Use plastic water dishes and refresh water daily so it does not freeze. Give your pet more food than normal because they burn more calories to maintain body heat.

When your pet is outdoors, be mindful that substances, such as salt, on the ground used to melt ice can get trapped in paws and cause irritation.  Ice-melting agents and antifreeze can be toxic if ingested.

Protecting your vehicle and keeping you safer if stranded on the road:

Keep the gas tank filled to prevent the fuel line from freezing.

Stock an emergency kit for your vehicle with jumper cables, flashlights and batteries, snow brush, ice scraper, small shovel, first aid supplies, cell phone and charger, blankets, extra clothing, nonperishable food, energy bars and bottled water.

Make sure your battery is strong and connections are secure.  If the battery is over four years old, you could have problems starting your vehicle in frigid temperatures.   A poor connection can prevent the battery from getting fully charged.

Keep tire pressure at the proper level.  When the temperature drops below 0, tires can lose up to a pound of pressure, making them unsafe and causing unnecessary wear and tear.

If doors or locks become frozen, use an alcohol-based spray made specifically to open frozen cars; do not use hot water.

Extreme weather can freeze washer fluid.  Set  the car defroster on warm at the highest speed to keep the windshield as warm as possible.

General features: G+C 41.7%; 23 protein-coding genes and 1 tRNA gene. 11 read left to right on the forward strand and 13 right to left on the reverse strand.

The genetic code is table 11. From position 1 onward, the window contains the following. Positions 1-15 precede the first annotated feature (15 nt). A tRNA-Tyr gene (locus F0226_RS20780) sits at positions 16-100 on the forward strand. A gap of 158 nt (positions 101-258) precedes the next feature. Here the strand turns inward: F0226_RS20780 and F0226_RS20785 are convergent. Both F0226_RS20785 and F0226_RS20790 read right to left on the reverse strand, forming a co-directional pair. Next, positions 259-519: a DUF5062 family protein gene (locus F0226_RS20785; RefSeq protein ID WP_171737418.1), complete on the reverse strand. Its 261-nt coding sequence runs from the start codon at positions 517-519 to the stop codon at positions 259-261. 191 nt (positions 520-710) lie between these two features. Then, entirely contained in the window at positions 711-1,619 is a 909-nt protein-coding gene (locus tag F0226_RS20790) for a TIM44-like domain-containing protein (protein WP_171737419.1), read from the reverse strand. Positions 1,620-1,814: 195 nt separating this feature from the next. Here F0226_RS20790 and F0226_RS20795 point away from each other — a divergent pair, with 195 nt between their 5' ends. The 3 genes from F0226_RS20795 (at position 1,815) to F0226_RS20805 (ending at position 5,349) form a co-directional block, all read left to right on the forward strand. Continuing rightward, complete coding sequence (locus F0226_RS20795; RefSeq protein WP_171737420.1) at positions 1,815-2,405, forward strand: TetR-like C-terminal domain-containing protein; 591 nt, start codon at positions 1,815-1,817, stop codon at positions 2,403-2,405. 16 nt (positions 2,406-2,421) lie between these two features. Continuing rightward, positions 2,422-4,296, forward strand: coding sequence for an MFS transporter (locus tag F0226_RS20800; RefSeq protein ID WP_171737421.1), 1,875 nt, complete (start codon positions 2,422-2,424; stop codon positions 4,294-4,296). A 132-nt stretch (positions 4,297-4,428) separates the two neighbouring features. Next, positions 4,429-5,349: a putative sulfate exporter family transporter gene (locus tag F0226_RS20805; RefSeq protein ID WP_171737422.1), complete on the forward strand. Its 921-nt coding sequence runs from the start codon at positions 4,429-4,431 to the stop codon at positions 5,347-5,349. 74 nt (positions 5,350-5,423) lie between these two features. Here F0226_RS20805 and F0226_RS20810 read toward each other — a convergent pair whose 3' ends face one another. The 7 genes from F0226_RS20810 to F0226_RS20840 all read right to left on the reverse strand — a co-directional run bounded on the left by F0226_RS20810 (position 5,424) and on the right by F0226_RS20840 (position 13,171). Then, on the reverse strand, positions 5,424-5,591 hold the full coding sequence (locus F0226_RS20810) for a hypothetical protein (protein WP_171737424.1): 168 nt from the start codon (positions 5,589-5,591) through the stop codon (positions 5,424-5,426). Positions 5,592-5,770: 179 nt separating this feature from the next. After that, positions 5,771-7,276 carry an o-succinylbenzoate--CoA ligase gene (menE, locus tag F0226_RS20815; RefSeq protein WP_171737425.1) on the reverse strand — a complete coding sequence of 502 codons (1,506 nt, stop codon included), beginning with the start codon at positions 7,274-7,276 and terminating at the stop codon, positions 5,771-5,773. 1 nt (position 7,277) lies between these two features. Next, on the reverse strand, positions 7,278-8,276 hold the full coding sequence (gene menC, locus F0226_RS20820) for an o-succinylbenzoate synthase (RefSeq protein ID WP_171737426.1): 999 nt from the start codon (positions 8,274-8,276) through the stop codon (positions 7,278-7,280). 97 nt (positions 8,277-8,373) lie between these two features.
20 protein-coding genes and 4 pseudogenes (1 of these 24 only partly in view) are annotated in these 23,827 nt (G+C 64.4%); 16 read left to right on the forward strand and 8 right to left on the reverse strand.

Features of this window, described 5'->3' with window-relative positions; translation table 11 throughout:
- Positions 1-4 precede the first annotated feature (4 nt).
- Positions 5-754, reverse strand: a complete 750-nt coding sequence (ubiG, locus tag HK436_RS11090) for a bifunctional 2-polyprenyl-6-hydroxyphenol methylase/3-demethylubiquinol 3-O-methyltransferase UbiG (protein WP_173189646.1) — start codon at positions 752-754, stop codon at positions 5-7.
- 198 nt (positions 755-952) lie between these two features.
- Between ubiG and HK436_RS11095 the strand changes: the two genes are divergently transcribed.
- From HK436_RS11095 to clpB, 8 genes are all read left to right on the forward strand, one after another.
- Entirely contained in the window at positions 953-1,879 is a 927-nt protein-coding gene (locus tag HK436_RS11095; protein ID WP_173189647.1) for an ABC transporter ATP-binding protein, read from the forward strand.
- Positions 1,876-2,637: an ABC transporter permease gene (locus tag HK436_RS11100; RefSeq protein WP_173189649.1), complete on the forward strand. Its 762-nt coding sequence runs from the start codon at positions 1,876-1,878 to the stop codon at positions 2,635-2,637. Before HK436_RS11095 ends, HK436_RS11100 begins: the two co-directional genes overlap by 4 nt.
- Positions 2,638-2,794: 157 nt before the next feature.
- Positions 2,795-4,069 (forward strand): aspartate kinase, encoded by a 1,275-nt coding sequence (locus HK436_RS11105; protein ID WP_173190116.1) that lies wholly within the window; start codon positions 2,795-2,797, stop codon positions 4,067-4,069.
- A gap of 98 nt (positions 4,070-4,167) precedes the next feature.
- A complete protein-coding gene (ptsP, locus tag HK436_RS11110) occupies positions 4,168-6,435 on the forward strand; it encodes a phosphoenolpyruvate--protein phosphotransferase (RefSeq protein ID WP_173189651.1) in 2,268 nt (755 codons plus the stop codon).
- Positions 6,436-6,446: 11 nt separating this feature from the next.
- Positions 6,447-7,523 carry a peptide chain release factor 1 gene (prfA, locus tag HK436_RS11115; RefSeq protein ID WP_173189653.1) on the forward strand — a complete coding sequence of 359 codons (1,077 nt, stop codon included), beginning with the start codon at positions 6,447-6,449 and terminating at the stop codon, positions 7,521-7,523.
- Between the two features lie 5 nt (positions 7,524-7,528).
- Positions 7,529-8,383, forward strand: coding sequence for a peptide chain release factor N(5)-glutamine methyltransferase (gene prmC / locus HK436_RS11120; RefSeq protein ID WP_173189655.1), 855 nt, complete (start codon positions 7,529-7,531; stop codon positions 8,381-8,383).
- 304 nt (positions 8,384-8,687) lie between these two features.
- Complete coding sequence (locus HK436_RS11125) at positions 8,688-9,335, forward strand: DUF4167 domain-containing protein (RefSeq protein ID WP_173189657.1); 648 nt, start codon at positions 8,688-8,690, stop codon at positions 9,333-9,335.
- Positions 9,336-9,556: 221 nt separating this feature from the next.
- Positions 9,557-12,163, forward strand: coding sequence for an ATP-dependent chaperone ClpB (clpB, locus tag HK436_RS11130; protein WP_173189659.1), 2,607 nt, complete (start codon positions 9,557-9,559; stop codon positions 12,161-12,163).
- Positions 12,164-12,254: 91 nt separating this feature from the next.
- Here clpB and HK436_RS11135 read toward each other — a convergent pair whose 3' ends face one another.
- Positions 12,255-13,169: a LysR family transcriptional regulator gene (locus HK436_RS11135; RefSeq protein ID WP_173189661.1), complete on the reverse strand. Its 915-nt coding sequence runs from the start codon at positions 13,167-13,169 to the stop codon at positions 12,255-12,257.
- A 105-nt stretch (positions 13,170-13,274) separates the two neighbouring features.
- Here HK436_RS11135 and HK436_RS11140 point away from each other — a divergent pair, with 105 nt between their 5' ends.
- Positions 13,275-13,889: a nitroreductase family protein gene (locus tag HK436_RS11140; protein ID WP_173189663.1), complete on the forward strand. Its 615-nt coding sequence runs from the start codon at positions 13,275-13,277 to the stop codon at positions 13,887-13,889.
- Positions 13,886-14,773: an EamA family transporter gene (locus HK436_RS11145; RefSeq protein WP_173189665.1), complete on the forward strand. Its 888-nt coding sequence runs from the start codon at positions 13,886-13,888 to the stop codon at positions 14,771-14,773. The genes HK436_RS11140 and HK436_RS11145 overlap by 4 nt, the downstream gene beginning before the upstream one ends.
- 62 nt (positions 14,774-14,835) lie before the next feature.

Staying safe when you must be outdoors:

Try to stay indoors and reschedule activities.  If you must go out, even a short walk to the mailbox, dress appropriately.  Watch for patches of ice.

Keep head and face covered, wear mittens rather than gloves, and wear layers of loose-fitting clothing to keep trap heat.

Do not touch metal surfaces with uncovered hands – flesh will freeze immediately to the surface.

Avoid drinking alcohol, as it lowers the body’s ability to keep warm.

Know the signs of frostbite – numbness, flushed gray, white, blue or yellow skin discoloration, numbness, or waxy feeling skin.  Do not massage frostbitten areas which can cause more damage. Do not use a heating pad or heat from another source as affected areas are numb and can be easily burned.  Know the signs of hypothermia – confusion, dizziness, exhaustion and severe shivering.  Seek medical care immediately.

Mark Bello has thirty-six years’ experience as a trial lawyer and fourteen years as an underwriter and situational analyst in the lawsuit funding industry. He is the owner and founder of Lawsuit Financial Corporation which helps provide cash flow solutions and consulting when necessities of life litigation funding is needed by a plaintiff involved in pending, personal injury, litigation. Bello is a Justice Pac member of the American Association for Justice, Sustaining and Justice Pac member of the Michigan Association for Justice, Member of Public Justice, Public Citizen, the American Bar Association, the State Bar of Michigan and the Injury Board.


Sources: Center for Disease Control and Prevention (CDC), American Red Cross.